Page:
DESPITE the Inter-Agency Task Force on Emerging Infectious Diseases’ (IATF-EID’s) recommendation for Davao City to revert to general community quarantine (GCQ) status, the city remained under modified general community quarantine (MGCQ).
This was announced by Presidential spokesperson Harry Roque shortly before midnight on Wednesday, July 15.
Davao City Mayor Sara Duterte-Carpio on Monday, July 13, revealed that the IATF recommended for the city to be reverted to GCQ due to the rising number of coronavirus disease (Covid-19) cases, which has now reached more than 600.
However, she appealed to the IATF to maintain the status of the city under MGCQ, saying that many establishments allowed to operate under MGCQ will be closed again.
The city has been under MGCQ since July 1 but with strict enforcement on localized community quarantine and zoning, minimum health standards, scaling up of health system capacity, and isolation of returning overseas Filipinos (ROFs) and locally stranded individuals (LSIs) and their close contacts.
This time, the city, along with other Davao provinces namely, Davao Oriental, Davao del Norte, Davao del Sur, and Davao De Oro will be under High-Risk MGCQ while Davao Occidental, will be under Low-Risk MGCQ.
Roque announced the IATF’s final recommendations approved by President Rodrigo Duterte himself.
Duterte-Carpio has not yet issued any statement as of Thursday, July 16, although the mayor admitted that Covid-19 cases in the city rose following the implementation of the MGCQ in the city.
"Pataas atong cases pero gusto ba nato mubalik sa GCQ? Of course dili (Our cases are increasing. Should we go back to GCQ? Of course not)," she said, adding the city cannot be under strict quarantine "forever" as it would deter the city's economic activity.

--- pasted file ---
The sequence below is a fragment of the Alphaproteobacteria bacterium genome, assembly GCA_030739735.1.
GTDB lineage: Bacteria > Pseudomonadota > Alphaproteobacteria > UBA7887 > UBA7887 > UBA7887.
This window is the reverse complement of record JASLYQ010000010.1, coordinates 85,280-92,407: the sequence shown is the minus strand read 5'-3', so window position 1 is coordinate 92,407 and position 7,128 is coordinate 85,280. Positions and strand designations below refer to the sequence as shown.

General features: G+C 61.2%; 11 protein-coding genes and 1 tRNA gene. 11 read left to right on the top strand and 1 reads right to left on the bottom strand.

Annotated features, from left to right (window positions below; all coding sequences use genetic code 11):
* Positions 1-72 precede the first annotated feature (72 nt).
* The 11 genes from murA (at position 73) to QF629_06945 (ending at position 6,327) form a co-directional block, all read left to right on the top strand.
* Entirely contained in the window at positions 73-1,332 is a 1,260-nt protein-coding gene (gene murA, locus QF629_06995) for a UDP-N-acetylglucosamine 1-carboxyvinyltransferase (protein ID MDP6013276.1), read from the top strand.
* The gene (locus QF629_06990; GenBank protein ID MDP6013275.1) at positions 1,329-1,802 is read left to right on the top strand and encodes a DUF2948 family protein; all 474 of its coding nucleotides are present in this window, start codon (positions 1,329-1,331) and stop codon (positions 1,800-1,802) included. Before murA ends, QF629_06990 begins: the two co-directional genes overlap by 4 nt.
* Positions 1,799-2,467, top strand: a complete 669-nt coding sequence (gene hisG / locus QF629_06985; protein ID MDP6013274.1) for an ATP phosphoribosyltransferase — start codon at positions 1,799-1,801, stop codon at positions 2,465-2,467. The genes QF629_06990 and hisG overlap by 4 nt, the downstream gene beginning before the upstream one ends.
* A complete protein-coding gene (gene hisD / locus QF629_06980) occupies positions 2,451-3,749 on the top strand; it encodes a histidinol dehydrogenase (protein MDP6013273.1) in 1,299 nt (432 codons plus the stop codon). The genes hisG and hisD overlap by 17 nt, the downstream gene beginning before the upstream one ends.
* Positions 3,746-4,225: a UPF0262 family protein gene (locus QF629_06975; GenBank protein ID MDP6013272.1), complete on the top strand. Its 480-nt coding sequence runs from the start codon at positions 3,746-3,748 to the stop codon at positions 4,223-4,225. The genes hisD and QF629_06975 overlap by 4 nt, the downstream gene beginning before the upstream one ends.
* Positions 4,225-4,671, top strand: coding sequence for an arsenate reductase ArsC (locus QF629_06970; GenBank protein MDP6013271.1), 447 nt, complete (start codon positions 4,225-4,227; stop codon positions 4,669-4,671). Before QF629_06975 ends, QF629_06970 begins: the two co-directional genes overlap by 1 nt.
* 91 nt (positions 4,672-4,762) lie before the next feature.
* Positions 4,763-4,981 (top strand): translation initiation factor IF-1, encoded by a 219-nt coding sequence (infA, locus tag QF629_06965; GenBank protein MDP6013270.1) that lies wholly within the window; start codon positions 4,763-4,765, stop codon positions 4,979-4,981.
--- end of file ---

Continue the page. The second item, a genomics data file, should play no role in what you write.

Under MGCQ, more establishments are now allowed to operate. These are bars, karaoke and other entertainment venues; hotels, beach resorts, and other similar establishments (for accommodation purposes only); restaurants and other food establishments, salons and barbershop, pisonet and internet cafes, and fitness gyms.
However, they must only cater to 50 percent of their capacity.
Tourism and non-essential travels and gatherings (leisure, entertainment, and amusement) are still prohibited.
Religious ceremonies will also be allowed up to 50 percent capacity of the place of worship. Weddings, baptism, and other religious ceremonies are for family members only with maximum attendees of 25 people. No mass or any form of worship gatherings are allowed on Sundays. Wake and burial will be strictly for family members only.
Mass gatherings for government or business will be allowed up to 50-percent of the seating capacity of the venue. No national or international events, leisure, amusement or entertainment events allowed.
Children younger than 21 years old, adults 60 years old and older, people with immunodeficiency and co-morbidities, other health risks, pregnant women must remain in residence but can go out for work, food, medicine, hospital, emergency, and exercise.
Non-contact sports and exercises within subdivision or barangay will only be allowed from Monday to Saturday.
The city government will continue to implement the use of food and medicine (FM) pass use, 9 p.m. to 5 a.m. curfew, and the 24-hour liquor ban.
Initially, the liquor ban was subject to review on July 15. But in the July 15 radio interview with the mayor, she said the liquor ban will remain while the city is still placed under community quarantine.
The mayor, meanwhile, reiterated the public to observe basic health protocols such as wearing face masks, frequent hand washing, and social distancing. Establishments are also reminded to strictly observe health protocols.